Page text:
Show simple item record

dc.contributor.authorLai, Puxiangen_US
dc.date.accessioned2010-11-19T04:03:48Z
dc.date.available2010-11-19T04:03:48Z
dc.date.issued2010
dc.identifier.urihttps://hdl.handle.net/2144/1378
dc.description.abstractAcousto-optic (AO) sensing and imaging (AOI) is a dual-wave modality that combines ultrasound with diffusive light to measure and/or image the optical properties of optically diffusive media, including biological tissues such as breast and brain. The light passing through a focused ultrasound beam undergoes a phase modulation at the ultrasound frequency that is detected using an adaptive interferometer scheme employing a GaAs photorefractive crystal (PRC). The PRC-based AO system operating at 1064 nm is described, along with the underlying theory, validating experiments, characterization, and optimization of this sensing and imaging apparatus. The spatial resolution of AO sensing, which is determined by spatial dimensions of the ultrasound beam or pulse, can be sub-millimeter for megahertz-frequency sound waves.A modified approach for quantifying the optical properties of diffuse media with AO sensing employs the ratio of AO signals generated at two different ultrasound focal pressures. The resulting “pressure contrast signal” (PCS), once calibrated for a particular set of pressure pulses, yields a direct measure of the spatially averaged optical transport attenuation coefficient within the interaction volume between light and sound. This is a significant improvement over current AO sensing methods since it produces a quantitative measure of the optical properties of optically diffuse media without a priori knowledge of the background illumination. It can also be used to generate images based on spatial variations in both optical scattering and absorption. Finally, the AO sensing system is modified to monitor the irreversible optical changes associated with the tissue heating from high intensity focused ultrasound (HIFU) therapy, providing a powerful method for noninvasively sensing the onset and growth of thermal lesions in soft tissues. A single HIFU transducer is used to simultaneously generate tissue damage and pump the AO interaction. Experimental results performed in excised chicken breast demonstrate that AO sensing can identify the onset and growth of lesion formation in real time and, when used as feedback to guide exposure parameters, results in more predictable lesion formation.en_US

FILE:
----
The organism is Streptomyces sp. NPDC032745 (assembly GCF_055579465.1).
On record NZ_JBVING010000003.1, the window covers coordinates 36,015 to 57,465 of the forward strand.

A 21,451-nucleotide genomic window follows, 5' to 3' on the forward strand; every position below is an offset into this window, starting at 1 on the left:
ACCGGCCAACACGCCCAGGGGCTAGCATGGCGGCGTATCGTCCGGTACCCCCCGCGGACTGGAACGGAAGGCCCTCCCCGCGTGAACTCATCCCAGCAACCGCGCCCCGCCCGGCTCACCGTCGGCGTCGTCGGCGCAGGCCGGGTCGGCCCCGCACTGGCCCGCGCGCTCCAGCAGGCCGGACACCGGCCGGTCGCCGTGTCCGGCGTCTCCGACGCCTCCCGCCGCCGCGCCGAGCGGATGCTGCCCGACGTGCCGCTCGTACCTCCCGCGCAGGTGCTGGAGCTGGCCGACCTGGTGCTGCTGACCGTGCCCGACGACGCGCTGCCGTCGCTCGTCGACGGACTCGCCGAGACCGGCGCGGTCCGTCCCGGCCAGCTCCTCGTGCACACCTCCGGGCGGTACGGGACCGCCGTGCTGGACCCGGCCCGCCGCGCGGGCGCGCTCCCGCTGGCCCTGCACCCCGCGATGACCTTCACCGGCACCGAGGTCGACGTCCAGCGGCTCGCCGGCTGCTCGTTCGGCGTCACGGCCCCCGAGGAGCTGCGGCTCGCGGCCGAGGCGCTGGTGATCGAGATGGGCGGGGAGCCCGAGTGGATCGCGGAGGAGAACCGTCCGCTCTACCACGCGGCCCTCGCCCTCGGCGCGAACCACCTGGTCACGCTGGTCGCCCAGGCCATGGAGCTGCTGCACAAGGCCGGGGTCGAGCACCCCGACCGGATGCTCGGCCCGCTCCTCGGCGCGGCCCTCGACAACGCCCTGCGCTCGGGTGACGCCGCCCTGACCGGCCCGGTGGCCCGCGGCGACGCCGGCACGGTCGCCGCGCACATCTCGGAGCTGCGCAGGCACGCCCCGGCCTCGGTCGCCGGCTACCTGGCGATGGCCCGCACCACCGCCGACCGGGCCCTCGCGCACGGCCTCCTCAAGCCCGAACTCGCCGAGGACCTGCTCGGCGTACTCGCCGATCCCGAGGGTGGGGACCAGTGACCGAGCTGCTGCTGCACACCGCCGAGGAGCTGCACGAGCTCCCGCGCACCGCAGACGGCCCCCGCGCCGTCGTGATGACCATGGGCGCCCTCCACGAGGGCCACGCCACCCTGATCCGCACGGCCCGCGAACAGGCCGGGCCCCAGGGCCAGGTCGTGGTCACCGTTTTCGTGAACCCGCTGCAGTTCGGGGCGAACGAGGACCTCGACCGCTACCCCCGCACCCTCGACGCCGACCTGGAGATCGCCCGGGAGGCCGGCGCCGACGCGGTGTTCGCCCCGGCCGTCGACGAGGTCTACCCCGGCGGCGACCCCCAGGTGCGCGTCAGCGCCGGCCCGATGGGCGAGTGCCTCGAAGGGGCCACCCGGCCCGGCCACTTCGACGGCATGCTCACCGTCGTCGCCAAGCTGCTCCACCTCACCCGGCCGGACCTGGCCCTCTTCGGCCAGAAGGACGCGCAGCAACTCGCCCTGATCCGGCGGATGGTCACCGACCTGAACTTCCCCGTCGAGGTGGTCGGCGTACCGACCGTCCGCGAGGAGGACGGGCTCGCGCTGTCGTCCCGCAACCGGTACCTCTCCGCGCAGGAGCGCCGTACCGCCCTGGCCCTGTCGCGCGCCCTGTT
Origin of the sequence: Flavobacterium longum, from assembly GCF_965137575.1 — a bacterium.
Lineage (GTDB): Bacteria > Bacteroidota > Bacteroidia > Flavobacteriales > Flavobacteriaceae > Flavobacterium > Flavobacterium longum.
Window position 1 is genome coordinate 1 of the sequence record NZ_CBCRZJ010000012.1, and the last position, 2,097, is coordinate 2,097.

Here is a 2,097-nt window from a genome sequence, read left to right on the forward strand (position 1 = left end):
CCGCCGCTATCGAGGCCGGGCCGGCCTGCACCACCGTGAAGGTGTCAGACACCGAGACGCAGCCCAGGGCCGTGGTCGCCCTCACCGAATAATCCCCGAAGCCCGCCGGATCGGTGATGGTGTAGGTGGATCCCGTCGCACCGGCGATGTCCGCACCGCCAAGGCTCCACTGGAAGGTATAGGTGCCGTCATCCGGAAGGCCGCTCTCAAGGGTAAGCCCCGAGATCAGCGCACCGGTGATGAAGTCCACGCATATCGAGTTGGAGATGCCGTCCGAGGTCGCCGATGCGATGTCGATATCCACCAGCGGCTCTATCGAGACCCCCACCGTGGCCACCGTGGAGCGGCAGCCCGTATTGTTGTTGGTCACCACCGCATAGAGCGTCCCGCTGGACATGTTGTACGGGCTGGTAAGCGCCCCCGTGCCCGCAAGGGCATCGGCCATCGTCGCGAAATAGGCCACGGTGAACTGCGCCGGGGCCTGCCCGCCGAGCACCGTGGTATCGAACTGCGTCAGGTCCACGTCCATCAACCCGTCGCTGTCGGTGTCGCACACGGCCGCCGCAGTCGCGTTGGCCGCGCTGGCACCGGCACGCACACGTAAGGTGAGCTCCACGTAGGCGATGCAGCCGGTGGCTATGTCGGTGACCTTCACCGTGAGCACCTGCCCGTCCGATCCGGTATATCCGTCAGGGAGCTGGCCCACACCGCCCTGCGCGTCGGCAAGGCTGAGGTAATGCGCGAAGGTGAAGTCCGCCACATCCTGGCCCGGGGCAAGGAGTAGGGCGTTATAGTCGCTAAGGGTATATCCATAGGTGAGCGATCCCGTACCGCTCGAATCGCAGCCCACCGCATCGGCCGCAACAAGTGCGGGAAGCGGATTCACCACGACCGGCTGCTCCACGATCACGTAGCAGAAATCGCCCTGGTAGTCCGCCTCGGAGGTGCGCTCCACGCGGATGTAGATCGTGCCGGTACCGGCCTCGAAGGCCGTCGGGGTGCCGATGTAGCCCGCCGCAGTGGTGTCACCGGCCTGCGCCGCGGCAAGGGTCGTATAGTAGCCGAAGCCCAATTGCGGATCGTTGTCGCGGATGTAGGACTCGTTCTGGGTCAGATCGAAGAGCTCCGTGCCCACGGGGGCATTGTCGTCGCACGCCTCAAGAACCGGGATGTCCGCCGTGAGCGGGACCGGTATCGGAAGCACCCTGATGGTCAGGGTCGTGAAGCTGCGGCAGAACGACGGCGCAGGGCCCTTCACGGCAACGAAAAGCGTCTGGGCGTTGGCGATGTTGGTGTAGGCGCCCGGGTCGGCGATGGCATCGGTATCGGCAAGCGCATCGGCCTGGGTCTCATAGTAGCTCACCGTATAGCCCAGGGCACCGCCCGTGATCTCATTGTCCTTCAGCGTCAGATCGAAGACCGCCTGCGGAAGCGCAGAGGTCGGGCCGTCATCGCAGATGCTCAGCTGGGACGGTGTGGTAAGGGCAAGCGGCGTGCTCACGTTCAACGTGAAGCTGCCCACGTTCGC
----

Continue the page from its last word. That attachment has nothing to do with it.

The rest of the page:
dc.description.sponsorshipBernard M. Gordon Center for Subsurface and Imaging Systems (CenSSIS) via the NSF ERC award number EEC-9986821.en_US
dc.language.isoen_US
dc.publisherBoston Universityen_US
dc.rightsAttribution 3.0 Unporteden_US
dc.rights.urihttp://creativecommons.org/licenses/by/3.0/
dc.subjectAcousto-optic imagingen_US
dc.subjectUltrasounden_US
dc.subjectDiffusive lighten_US
dc.subjectBiomedical imagingen_US
dc.titlePHOTOREFRACTIVE CRYSTAL-BASED ACOUSTO-OPTIC IMAGING IN THE NEAR-INFRARED AND ITS APPLICATIONSen_US
dc.typeThesis/Dissertationen_US
etd.degree.nameDoctor of Philosophyen_US
etd.degree.leveldoctoralen_US
etd.degree.disciplineMechanical Engineeringen_US
etd.degree.grantorBoston Universityen_US


This item appears in the following Collection(s)

Show simple item record

Attribution 3.0 Unported
Except where otherwise noted, this item's license is described as Attribution 3.0 Unported